Horses find their way into almost every aspect of our lives. Even if we’re not with them, we’re usually talking or thinking about them. Here’s four easy ideas to add a horsey touch to your Christmas…
These are an easy addition to your tree. Simply buy plain coloured baubles of whichever colour takes your fancy and set about customising them. Superglue and glitter work well to add horseshoes or create a horse shaped stencil from some leftover cardboard to add a sparkly horse to your decorations. If you’re feeling ambitious, try adding markings or coat colours to look like your own horse.
These cute festive decorations are really easy to make, and even better, can be made by upcycling things you may already have lying around. Find a spare horseshoe — perhaps one retrieved from the field or one recently replaced by the farrier – and use this as your base. Give it a good scrub to remove the dirt, and if you want a shiny finish, spray some varnish on before leaving to dry. Head out to your hedgerows or garden and pick a few sprigs of holly or evergreens to attach to your horseshoe. These can be superglued or carefully tied on with bailing twine for a rustic look. Thread the bailing twine through the nail holes on both sides and tie the ends together in a tidy bow to complete your festive holly-clad horseshoe decoration.
My talented mum, Gill Fraser, makes fabulous horse-shaped Christmas wreaths (pictured). She explains some easy steps to make your own:
“You can use any type of wire and bend it into the outline of a horse head to create a frame. Once you have the outline, lattice more wire across the frame — this is what you’ll attach your greenery to.
“Pick evergreens from your garden or buy wreath-making greenery from a local florist. You can also use artificial greenery sold in craft shops if you prefer something that will last year on year.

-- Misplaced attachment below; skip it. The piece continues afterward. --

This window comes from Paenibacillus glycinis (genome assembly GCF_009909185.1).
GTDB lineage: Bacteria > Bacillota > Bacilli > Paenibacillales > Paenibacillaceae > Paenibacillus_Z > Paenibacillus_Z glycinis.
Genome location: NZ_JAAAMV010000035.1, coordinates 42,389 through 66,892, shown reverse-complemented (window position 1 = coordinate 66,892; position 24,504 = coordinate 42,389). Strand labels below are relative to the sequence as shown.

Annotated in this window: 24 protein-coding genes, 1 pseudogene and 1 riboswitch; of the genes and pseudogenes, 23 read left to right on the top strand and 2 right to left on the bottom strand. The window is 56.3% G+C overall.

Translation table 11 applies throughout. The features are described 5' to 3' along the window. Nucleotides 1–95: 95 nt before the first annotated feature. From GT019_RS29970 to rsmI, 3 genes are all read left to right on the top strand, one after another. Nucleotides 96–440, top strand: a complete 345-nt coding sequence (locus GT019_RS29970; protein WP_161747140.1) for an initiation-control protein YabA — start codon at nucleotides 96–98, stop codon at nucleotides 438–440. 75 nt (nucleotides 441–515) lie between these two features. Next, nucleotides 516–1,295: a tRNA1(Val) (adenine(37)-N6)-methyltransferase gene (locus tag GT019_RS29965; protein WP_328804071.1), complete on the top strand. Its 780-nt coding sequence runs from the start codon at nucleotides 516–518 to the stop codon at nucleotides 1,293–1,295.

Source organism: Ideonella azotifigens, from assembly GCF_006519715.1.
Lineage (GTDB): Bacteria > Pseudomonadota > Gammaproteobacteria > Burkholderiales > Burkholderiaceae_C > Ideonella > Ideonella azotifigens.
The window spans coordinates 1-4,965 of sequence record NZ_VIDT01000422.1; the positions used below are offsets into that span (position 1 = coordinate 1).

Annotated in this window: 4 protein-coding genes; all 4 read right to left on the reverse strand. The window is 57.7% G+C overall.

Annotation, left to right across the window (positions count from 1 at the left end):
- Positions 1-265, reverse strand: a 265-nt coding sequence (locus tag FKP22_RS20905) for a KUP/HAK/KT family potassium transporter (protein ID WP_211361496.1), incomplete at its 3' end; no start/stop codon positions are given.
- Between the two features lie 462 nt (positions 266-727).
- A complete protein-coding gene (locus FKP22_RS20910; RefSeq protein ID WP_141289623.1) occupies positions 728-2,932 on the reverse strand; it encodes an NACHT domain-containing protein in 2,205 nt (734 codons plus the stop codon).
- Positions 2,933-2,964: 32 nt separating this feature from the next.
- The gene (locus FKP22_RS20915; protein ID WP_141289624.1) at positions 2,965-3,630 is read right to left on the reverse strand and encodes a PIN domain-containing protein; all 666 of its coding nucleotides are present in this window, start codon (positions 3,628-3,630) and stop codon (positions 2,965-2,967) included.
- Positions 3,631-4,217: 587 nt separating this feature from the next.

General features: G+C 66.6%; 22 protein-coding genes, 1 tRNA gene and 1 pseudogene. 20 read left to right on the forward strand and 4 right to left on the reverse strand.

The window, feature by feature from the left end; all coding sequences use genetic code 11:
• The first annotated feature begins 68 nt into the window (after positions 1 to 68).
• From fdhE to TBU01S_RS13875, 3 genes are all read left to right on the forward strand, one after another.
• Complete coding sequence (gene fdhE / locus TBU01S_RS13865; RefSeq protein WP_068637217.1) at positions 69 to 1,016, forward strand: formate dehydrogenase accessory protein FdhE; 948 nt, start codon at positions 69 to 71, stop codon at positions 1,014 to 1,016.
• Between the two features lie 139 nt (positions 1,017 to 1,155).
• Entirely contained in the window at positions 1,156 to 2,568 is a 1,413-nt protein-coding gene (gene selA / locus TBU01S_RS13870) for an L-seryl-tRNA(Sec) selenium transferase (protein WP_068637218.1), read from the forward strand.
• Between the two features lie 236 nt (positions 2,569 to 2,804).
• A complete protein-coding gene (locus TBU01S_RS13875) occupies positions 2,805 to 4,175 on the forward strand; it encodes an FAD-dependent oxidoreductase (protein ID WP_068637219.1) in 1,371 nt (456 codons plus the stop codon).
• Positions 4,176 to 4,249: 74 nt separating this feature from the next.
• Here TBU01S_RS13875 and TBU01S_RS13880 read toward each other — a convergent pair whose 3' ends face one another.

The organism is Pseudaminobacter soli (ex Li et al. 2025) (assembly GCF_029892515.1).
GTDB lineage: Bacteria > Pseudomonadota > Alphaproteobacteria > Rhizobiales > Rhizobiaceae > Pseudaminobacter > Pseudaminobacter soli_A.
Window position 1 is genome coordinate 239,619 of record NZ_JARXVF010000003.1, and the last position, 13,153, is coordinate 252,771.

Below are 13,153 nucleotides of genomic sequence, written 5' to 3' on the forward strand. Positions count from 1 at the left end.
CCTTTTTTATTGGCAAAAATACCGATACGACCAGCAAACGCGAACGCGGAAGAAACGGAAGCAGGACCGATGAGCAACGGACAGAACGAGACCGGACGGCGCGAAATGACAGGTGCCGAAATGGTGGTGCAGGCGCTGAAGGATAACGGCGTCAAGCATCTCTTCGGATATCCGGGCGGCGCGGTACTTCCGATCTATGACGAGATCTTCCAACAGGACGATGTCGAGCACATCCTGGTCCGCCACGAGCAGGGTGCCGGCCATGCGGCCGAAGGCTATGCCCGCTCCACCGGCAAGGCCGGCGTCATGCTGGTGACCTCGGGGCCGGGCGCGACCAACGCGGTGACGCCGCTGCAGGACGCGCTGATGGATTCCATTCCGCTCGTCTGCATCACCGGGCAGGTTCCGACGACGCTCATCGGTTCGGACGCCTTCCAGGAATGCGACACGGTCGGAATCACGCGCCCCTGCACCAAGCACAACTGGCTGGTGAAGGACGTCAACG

“Thread your foliage through the lattice until your horse head is well covered with green ‘fur’ and choose pointy pieces of greenery for the ears. Attach the foliage with florists wire to secure it to the frame.
“I use different evergreens for the head and the mane and forelock to distinguish between them, and I thread the greenery in different directions to define these parts.
“Thread some tinsel across the head and neck to create a tinsel bridle, and attach pinecones – real or artificial – to create an eye and a nostril.
“If you’re making it with artificial greenery it will last year on year, but make sure to save the wire frame if you choose to use real foliage, as you can re-use the frame next year.”
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Transform your Christmas baking by adding a horsey twist. There are lots of horse-shaped biscuit cutters and baking tins available to purchase to add an equestrian touch to family favourite recipes. You could also add a horsey theme to Christmas cakes with icing. Create a stunning snowy scene with white icing as the base, and carefully use coloured icing to create a horse or two. Add icing snowflakes or sprinkles as a finishing touch to your festive horsey cake.
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